Mbw 718: taste the mustard!

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What are your thoughts about today’s show? We’d love to hear from you!

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I would fully agree with Alex regarding his Apple store 30% justification arguments. As he said, there are likely only 3 protesting in a room of 10K. And to extrapolate Andy’s point, congress should debate and decide whether Apple’s 30% is appropriate based on those 3 protesting, is liberalism at its best.

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If something is wrong, does it matter how few people are speaking up about it?


I also agree with Alex. The way to do this is to have the subscription be based on a web site with the download of a free app from the store; require a login on the app and if the subscription is valid approve the connection.

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That’s exactly what Hey.com wants to do. Apple won’t let the app in the store unless it offers the subscription as an in-app purchase, for which Apple will take 30%.


Isn’t that what Amazon does with the Kindle and the purchase of books?

Are there other ways to get books on a Kindle besides buying them from Amazon?

I believe you can side load pdf and other electronic type files locally on your computer.

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I can also buy Kindle-format books elsewhere and, in some cases, send them directly to my Kindle app.

Well, I have to agree with Alex as well. Nobody says that an OS must be universal in every way. And every company has the right to license it the way it finds suitable. Restricting apps included. After all, using a proprietary API doesn’t have to be free.

So, if a user doesn’t like it, they’re free to use other systems. Nobody ever says it’s Microsoft’s fault that an application is not available on Windows, so why would it be Apple’s fault in a similar situation?

Alex also made another good point by saying that it’s the minority that wishes changes in the way Apple services and OS’s work. With all due respect, we cannot have Apple change their system and make it less secure/restricted, which is what most users cherish it for, because a small part of their user base (or their competitors’) has a different opinion. It’s a free market, after all, let everyone decide what’s best for them.

Paul Thurrott and Sam talk about this on their daily podcast First Ring Daily.

It’s NOT a free market for iOS devices. That was indeed the entire point.

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Would there be an option for companies such as hey.com to establish a 1-month subscription through the Apple store, then do extended subscriptions through their own website?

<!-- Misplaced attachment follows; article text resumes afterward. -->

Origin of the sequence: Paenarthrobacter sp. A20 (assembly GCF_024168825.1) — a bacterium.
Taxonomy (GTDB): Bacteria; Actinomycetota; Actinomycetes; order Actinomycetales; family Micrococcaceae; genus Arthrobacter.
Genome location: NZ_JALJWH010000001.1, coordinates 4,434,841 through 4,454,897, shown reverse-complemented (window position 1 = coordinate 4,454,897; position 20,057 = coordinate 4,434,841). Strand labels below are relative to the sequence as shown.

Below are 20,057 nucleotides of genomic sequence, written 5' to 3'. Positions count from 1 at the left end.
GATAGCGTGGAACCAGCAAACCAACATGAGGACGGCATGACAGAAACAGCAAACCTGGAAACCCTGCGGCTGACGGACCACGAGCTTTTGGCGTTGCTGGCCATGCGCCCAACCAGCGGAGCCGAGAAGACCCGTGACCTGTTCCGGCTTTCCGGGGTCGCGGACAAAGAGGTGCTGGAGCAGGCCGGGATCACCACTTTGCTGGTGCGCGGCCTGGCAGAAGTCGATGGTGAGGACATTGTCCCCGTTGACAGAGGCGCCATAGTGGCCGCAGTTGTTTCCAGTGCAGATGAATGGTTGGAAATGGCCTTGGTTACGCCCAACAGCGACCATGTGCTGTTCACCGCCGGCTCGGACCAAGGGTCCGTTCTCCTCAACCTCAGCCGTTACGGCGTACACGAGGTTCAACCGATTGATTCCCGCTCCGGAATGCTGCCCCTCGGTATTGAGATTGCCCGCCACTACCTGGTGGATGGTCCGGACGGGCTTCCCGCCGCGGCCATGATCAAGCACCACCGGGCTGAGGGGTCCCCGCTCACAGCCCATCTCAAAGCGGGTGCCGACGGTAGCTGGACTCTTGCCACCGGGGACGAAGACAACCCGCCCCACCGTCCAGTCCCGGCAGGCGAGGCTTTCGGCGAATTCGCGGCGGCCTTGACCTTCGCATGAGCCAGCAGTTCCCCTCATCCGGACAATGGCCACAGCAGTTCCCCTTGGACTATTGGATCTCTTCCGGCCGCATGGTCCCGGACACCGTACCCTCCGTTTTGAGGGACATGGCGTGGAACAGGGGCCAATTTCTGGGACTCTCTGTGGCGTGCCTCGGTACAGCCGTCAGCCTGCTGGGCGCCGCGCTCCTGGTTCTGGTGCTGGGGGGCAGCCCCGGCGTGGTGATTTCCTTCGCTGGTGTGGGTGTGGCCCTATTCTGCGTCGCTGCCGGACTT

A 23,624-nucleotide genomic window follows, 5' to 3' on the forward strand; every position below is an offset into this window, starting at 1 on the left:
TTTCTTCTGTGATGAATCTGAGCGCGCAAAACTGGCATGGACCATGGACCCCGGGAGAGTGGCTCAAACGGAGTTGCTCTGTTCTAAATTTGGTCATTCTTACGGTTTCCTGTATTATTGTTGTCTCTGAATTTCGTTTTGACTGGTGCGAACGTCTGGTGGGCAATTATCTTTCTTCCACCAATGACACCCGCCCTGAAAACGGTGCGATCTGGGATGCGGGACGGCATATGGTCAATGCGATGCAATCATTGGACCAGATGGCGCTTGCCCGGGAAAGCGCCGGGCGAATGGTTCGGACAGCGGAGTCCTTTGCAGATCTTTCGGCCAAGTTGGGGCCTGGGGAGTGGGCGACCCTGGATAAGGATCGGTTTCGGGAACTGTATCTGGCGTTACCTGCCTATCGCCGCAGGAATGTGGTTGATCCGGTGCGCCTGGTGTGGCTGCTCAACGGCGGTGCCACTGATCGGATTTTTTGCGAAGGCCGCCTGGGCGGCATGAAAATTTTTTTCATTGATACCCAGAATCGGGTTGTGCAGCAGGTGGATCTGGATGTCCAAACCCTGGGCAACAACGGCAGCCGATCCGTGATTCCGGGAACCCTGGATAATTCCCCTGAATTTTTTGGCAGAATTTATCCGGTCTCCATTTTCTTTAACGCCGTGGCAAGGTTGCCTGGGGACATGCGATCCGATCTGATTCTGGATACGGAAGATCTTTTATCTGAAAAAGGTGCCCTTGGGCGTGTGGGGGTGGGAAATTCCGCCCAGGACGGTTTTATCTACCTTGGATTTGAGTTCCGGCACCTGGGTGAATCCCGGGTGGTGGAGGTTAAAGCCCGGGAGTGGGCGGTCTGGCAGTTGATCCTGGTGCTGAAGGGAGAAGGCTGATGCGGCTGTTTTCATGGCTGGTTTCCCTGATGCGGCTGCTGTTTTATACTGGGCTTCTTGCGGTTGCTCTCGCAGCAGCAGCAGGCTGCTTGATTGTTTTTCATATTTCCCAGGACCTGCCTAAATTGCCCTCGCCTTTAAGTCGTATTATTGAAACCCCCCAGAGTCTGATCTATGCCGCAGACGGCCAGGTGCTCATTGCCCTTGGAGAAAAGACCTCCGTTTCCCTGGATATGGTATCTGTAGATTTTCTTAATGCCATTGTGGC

I think they should add a button to the iOS app, exactly as Apple asks, for a lifetime subscription for $1M or something equally silly. Something no sane person would select. They don’t need to offer that anywhere else as it could be a special offer only made to people that drink Apple juice.

Kindle supports mobi and PDF. You can send them to your kindle email and then they become available in your library. You can then download them in all of your devices.

Hey Leo a lot of people do this already. The most recent one I discovered is nebula. I guys if apple was blocking people by default we would not have so many people doing it?

You’re obviously correct if you compare App Store to the general market governed by FTC. I’d have to agree with that. However, iOS and App Store are products and services offered by a private company, hence, they’re not public assets. Apple and other providers are allowed to make their services the way they wish under the free-market rules and set their own ones, require licensing fees, etc. Nobody forces anyone to use them, and there are other options as well.

If we look at the size of iOS user base, things can’t be that bad. And if a software provider decides to reach it, we’ll, these are the costs. And they obviously can afford it. Otherwise, iPhone & co. wouldn’t be so popular.

My other point is, a company should not complain to the authorities just because they find certain products too expensive.

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I think the point that was missed is that even though Apple may technically have a minority of the phone market, they have a majority of the profits. And those customers who spend more money for Apple phones, also spend more money on apps, which is why iOS is where developers need to be.

I think the 30% cut makes sense for some things (especially if they’re hosting said item), but problematic for markets which they sell the same goods (like movies/books). And it can be frustrating to the end user who might not understand why they have to leave the app, log in to a website to make their digital good purchase.

They’ve done so much mental gymnastics on why they allow some apps but deny others, it’s frustrating to watch. I hope they can find the right balance with developers so improve the experience overall.


Can’t do that either. The prices in the iOS app much match any prices for the same service offered through other means. So - if you sell a service on iOS for 1 M, you have to offer it on your website for 1M.

It’s how they get around you increasing the cost of your app by 30% while offering it on, for example Google, for less.

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Here’s where I get confused. I thought the $100 annual developer fee was used to pay for these things? It costs Apple the same amount of money to host a free app as it does to host one that costs $100 .

I don’t necessarily object to the developer fee. But if the developer fee doesn’t go to pay the costs of supporting the app store - then how do free apps get away without some charge against them?